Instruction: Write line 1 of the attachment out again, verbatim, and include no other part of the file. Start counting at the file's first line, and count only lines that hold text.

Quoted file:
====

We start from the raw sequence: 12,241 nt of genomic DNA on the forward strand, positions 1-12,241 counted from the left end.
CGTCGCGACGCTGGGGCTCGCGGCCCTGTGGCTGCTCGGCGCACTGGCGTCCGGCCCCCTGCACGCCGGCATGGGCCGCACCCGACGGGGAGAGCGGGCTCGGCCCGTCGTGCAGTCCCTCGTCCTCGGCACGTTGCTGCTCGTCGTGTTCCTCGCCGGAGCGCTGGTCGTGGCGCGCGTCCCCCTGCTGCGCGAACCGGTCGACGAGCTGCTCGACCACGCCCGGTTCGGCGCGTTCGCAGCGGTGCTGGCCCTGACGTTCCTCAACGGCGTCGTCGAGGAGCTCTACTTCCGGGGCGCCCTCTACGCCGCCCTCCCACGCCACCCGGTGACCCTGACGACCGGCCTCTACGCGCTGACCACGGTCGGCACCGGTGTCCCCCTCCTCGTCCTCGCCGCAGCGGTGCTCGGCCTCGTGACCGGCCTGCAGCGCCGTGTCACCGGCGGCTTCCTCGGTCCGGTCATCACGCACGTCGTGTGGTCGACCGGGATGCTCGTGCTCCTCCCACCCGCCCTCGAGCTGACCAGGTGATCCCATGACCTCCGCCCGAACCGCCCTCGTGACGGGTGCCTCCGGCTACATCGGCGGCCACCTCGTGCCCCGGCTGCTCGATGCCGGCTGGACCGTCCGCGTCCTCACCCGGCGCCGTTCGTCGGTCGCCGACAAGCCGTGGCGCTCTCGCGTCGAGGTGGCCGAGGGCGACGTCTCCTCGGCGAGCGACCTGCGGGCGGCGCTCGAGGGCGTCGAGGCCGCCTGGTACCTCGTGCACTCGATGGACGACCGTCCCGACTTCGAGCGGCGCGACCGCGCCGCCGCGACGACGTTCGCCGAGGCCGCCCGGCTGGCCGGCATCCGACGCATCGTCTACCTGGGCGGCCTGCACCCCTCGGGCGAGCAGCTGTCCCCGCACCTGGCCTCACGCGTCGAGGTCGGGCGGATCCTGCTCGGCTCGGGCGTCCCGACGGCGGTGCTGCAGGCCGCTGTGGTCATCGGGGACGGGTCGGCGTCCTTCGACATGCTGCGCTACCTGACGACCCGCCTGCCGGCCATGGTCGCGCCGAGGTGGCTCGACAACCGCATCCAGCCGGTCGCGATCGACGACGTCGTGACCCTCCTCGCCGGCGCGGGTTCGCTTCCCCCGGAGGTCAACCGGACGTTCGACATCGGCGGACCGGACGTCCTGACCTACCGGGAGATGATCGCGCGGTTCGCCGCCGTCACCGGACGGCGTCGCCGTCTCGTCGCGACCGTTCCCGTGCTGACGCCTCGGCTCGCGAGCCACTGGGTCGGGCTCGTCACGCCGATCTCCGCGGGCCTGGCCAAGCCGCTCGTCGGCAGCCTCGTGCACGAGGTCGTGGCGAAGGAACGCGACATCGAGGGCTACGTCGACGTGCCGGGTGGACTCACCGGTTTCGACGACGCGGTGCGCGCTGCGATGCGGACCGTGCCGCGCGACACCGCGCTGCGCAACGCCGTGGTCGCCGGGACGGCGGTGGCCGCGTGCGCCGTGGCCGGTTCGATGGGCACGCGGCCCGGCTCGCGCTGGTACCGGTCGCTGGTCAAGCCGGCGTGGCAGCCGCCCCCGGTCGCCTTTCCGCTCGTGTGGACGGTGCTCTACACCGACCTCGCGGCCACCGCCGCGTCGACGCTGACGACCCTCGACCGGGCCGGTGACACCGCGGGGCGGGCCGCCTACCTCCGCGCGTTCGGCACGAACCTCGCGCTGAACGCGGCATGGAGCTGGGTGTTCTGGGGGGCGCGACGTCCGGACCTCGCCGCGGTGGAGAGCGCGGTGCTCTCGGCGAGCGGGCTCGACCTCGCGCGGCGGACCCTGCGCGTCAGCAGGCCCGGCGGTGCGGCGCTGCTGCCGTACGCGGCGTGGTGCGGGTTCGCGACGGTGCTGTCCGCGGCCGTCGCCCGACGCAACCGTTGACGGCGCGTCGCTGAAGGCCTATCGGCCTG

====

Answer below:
We start from the raw sequence: 12,241 nt of genomic DNA on the forward strand, positions 1-12,241 counted from the left end.